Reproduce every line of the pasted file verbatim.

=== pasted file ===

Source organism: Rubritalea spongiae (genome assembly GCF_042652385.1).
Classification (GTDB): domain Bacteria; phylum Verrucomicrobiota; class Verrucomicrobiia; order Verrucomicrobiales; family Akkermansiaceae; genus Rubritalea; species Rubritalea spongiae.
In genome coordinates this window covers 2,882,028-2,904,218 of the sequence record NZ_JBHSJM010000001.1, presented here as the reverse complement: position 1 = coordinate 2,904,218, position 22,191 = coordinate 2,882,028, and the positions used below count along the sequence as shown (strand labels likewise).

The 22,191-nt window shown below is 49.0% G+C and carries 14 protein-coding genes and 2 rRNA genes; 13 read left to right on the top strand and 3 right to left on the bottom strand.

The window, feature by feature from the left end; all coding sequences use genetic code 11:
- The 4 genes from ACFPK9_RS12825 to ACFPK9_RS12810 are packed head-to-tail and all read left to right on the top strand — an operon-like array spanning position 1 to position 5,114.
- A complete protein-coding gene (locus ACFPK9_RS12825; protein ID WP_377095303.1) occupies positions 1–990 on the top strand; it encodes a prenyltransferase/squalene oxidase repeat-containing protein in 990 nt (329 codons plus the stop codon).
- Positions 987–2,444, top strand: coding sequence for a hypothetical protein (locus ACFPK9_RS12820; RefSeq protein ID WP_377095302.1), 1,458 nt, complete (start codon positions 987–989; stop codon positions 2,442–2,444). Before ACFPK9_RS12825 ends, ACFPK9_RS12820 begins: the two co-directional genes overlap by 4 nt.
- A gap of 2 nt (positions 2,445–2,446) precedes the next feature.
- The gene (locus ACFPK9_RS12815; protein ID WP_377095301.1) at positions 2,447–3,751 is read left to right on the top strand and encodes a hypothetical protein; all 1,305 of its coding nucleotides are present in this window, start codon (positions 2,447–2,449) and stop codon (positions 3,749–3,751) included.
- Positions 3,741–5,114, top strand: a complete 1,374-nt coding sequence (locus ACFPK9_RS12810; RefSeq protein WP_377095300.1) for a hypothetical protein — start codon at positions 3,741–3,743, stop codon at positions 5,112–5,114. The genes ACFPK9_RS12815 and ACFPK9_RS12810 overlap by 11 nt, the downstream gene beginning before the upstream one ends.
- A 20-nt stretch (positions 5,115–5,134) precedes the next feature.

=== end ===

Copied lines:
Source organism: Rubritalea spongiae (genome assembly GCF_042652385.1).
Classification (GTDB): domain Bacteria; phylum Verrucomicrobiota; class Verrucomicrobiia; order Verrucomicrobiales; family Akkermansiaceae; genus Rubritalea; species Rubritalea spongiae.
In genome coordinates this window covers 2,882,028-2,904,218 of the sequence record NZ_JBHSJM010000001.1, presented here as the reverse complement: position 1 = coordinate 2,904,218, position 22,191 = coordinate 2,882,028, and the positions used below count along the sequence as shown (strand labels likewise).

The 22,191-nt window shown below is 49.0% G+C and carries 14 protein-coding genes and 2 rRNA genes; 13 read left to right on the top strand and 3 right to left on the bottom strand.

The window, feature by feature from the left end; all coding sequences use genetic code 11:
- The 4 genes from ACFPK9_RS12825 to ACFPK9_RS12810 are packed head-to-tail and all read left to right on the top strand — an operon-like array spanning position 1 to position 5,114.
- A complete protein-coding gene (locus ACFPK9_RS12825; protein ID WP_377095303.1) occupies positions 1–990 on the top strand; it encodes a prenyltransferase/squalene oxidase repeat-containing protein in 990 nt (329 codons plus the stop codon).
- Positions 987–2,444, top strand: coding sequence for a hypothetical protein (locus ACFPK9_RS12820; RefSeq protein ID WP_377095302.1), 1,458 nt, complete (start codon positions 987–989; stop codon positions 2,442–2,444). Before ACFPK9_RS12825 ends, ACFPK9_RS12820 begins: the two co-directional genes overlap by 4 nt.
- A gap of 2 nt (positions 2,445–2,446) precedes the next feature.
- The gene (locus ACFPK9_RS12815; protein ID WP_377095301.1) at positions 2,447–3,751 is read left to right on the top strand and encodes a hypothetical protein; all 1,305 of its coding nucleotides are present in this window, start codon (positions 2,447–2,449) and stop codon (positions 3,749–3,751) included.
- Positions 3,741–5,114, top strand: a complete 1,374-nt coding sequence (locus ACFPK9_RS12810; RefSeq protein WP_377095300.1) for a hypothetical protein — start codon at positions 3,741–3,743, stop codon at positions 5,112–5,114. The genes ACFPK9_RS12815 and ACFPK9_RS12810 overlap by 11 nt, the downstream gene beginning before the upstream one ends.
- A 20-nt stretch (positions 5,115–5,134) precedes the next feature.